For the final article of In the Gloaming—a CH series sponsored by Windows Phone, showcasing the ability of the PureView camera on the Nokia Lumia 928—we interviewed Max Osterweis. Chief executive, creative director and cofounder of award-winning fashion house SUNO, Osterweis started out as a collector of Kenyan textiles. A traveler with an eye for engaging design, Osterweis was drawn to printed cotton kangas during frequent visits to Kenya, a place he considers his second home. After the threat of economic tumult after a post-electoral uprising there, Osterweis launched SUNO with designer Erin Beatty. The brand’s global emergence and their local impact—being produced initially in Kenya, and now also including production centers in India, Peru and native-New York—were rapidly felt and continue at an unmatched pace.
Luxurious but accessible, each SUNO line embraces high-end tailoring, while utilizing unique textures, embroideries and patterns. There is an emphasis on fit and fabric, with tasteful layering called to action. Attention and acclaim continue to pour forth, and it’s understandable. The clothing represents many attributes of Osterweis, including his social-awareness and charm. We sat down together to discuss the brand’s inception, inspiration and process.
SUNO sprung from your personal textile collection. What was the turning point from being a collector to a creator?
As a kid I started collecting textiles whenever I traveled—probably because they were the easiest souvenirs to stuff into a backpack. I started collecting East African textiles about 19 years ago when my mother started to spend time in Kenya. Over the years, as my collection grew, I would promise friends that I would make dresses, skirts or pillowcases for them. (I had absolutely no idea how to actually make these things. I didn’t go to design school. I was a filmmaker before SUNO.) At a certain point the collection grew enough that I needed to shed some of it to make room in my closets. That, combined with a desire to do something good in Kenya—which had become a second home to me—really put the fire under me to get started making clothes.
How did you come to partner with your designer, Erin Beatty?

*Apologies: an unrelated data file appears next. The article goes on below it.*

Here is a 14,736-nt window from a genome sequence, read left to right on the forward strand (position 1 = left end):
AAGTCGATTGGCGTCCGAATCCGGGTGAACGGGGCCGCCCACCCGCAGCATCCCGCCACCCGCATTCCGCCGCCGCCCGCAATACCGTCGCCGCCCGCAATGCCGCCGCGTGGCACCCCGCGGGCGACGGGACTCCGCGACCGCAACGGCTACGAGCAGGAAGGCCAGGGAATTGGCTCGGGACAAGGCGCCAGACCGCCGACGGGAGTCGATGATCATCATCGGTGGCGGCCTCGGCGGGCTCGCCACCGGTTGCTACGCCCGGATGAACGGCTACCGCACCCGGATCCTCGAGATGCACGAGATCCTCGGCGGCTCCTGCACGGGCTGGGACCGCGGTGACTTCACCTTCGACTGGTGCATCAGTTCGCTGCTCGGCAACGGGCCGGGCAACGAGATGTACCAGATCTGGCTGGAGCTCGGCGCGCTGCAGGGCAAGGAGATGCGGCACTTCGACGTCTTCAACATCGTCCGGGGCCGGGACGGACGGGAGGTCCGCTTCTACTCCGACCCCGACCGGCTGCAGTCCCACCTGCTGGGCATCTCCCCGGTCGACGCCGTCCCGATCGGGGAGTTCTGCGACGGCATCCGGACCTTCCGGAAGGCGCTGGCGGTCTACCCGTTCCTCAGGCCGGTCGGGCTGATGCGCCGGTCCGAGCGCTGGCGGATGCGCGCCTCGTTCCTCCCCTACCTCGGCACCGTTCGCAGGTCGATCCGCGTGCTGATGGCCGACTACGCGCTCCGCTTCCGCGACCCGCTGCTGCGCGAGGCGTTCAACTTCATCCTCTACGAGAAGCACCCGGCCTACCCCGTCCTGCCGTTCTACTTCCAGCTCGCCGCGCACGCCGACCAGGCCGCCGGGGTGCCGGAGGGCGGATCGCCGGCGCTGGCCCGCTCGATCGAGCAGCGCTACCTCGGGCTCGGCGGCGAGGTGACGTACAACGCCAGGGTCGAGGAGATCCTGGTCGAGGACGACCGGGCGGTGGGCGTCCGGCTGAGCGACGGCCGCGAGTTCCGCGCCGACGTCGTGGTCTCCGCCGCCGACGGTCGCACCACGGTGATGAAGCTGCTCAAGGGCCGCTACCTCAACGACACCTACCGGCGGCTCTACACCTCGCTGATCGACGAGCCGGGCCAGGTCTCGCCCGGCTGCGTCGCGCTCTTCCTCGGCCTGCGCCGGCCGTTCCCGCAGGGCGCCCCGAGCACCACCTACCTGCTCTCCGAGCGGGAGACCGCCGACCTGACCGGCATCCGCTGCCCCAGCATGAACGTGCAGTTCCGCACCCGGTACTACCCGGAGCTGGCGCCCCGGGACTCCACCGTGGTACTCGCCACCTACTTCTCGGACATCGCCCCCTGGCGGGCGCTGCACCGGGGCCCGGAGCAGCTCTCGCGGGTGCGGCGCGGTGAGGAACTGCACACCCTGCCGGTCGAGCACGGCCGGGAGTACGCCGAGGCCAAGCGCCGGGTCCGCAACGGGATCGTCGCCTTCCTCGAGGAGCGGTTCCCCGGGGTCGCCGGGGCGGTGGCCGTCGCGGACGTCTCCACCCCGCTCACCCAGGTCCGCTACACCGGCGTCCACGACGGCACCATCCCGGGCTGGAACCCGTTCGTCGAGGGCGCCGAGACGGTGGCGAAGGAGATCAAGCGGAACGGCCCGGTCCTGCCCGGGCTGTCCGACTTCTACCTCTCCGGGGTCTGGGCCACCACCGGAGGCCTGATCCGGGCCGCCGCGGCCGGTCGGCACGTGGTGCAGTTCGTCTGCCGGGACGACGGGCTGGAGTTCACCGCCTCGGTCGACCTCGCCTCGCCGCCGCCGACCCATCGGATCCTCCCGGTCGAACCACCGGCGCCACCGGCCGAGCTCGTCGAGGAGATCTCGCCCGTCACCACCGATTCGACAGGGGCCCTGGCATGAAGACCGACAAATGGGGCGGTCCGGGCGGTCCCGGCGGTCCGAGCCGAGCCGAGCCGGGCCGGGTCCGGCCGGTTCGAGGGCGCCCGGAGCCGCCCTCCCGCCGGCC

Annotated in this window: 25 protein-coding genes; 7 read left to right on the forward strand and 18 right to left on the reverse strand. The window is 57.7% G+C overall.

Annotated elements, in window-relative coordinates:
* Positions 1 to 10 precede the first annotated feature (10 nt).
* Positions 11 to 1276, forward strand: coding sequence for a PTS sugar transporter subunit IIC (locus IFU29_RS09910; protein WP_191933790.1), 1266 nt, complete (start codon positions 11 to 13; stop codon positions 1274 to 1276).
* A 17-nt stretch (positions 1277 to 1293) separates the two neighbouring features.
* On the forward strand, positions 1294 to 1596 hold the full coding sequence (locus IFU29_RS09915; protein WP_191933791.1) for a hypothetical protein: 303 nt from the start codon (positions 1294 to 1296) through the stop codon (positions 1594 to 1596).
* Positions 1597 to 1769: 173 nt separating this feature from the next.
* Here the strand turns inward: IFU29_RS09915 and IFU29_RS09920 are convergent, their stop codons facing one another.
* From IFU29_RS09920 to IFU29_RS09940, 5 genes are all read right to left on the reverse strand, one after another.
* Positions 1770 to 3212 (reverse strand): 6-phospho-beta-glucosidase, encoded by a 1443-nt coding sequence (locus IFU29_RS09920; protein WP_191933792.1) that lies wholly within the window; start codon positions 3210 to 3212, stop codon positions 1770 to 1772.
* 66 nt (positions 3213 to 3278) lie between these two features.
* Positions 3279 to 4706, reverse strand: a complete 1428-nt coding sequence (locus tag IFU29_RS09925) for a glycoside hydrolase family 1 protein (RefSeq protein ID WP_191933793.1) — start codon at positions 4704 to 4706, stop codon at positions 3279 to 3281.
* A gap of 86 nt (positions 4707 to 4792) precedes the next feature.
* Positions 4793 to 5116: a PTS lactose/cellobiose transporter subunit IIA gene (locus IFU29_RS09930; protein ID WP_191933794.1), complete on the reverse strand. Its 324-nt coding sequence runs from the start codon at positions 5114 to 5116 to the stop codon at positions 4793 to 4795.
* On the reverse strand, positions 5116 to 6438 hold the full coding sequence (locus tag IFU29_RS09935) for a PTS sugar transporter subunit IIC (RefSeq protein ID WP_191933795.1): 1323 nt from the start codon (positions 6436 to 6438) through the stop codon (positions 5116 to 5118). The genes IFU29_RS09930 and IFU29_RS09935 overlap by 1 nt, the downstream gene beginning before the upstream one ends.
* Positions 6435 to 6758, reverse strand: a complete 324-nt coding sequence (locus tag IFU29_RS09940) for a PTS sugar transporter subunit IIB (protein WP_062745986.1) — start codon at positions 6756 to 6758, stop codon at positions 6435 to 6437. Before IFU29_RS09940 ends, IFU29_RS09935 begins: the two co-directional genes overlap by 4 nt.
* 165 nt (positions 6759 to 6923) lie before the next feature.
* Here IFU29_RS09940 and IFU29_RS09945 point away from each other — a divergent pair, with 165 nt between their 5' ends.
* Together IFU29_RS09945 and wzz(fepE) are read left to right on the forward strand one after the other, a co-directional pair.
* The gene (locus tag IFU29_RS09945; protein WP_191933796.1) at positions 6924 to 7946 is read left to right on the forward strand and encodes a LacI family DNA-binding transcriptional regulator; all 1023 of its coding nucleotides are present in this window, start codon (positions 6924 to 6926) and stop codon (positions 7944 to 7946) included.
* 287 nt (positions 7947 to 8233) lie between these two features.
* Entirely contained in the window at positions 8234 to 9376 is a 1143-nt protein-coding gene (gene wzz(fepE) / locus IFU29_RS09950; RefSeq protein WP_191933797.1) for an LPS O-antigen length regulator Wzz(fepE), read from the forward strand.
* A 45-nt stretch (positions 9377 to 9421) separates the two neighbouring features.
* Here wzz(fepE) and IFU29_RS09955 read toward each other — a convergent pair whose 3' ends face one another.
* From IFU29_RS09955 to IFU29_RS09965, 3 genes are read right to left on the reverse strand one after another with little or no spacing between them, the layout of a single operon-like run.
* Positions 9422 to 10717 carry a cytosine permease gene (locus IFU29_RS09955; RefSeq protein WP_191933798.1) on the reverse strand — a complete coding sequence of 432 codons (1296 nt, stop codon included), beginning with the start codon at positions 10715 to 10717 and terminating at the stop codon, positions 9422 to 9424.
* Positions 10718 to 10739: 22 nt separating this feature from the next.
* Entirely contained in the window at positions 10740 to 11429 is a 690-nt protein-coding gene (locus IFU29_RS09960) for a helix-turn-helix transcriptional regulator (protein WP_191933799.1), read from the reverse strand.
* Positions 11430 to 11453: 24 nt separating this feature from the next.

Erin and I were friends for a couple years before we started SUNO. Her best friend, Elisa Restrepo (who is one half of the shoe brand Dieppa Restrepo) introduced us. We hung out, went to parties and dinners together and when I had the idea to start SUNO, I asked her for help. I knew she was a designer and initially I asked her for advice, but as I started to get more and more serious about it I realized I was going to need much more than just advice. She showed me her portfolio and I was happily surprised with her talent and range. I asked her if she wanted to work with me and she offered me a week, and then as we got going she gave me another month, and then three months, and then a year and now it’s been five years this month!
How do you land the fabrics and textiles you currently utilize? How has that process changed?
After that first season when we used vintage textiles, we immediately realized that in order to create a sustainable business we would have to use new fabrics that we could choose and control. We now work with fabric mills (primarily in Italy and Korea) as well as artisans and factories in India and Peru. Now we design the prints (often based on vintage prints) in-house and then have the mills apply or knit the prints onto or into the fabrics. The only part of the process that is similar to the first season is the selection of the vintage prints.
Who do you think the market is for SUNO? Did that align with your initial vision of the brand?
Initially, we really were making things with our friends (globally minded New York girls, all roughly our age) in mind, however, even with that first collection, we were embraced by a much broader audience than we had anticipated. Just with that first collection we had everyone from Michelle Obama to Sofia Coppola to Rihanna wearing it. When we went on the road to do trunk shows we met customers of all ages that appreciated it and wore it in ways we did not expect. To a certain degree it can be challenging to think that your audience is broader than you might have expected, but it’s a good problem to have. With the exception of a few more commercial pieces that our sales director insists we add each season, we luckily haven’t really had to change our vision for who we were designing for.
How is your personal style reflected in SUNO?
My personal style is rather different than that which excites me. I wear the same thing everyday. However, I do like to surround myself with beautiful things from all over the world and from different eras. As mentioned earlier, I collect textiles from all over the world. I also collect art, furniture, and designed objects from all over. It sounds like it might be a bit messy, but I do my best to keep it clean and curated.
Your attire is already available at more than 60 retailers globally. What are your hopes for the future of the brand?
We would love to expand to other product categories that could include accessories, home goods, and menswear. We would also love to open our own stores. Obviously that won’t happen overnight, but we’re working towards these goals.
Thank you to Windows Phone for sponsoring In the Gloaming on Cool Hunting. All images for this series, unless otherwise noted, have been shot using the PureView camera on Nokia Lumia 928 and are presented without any retouching.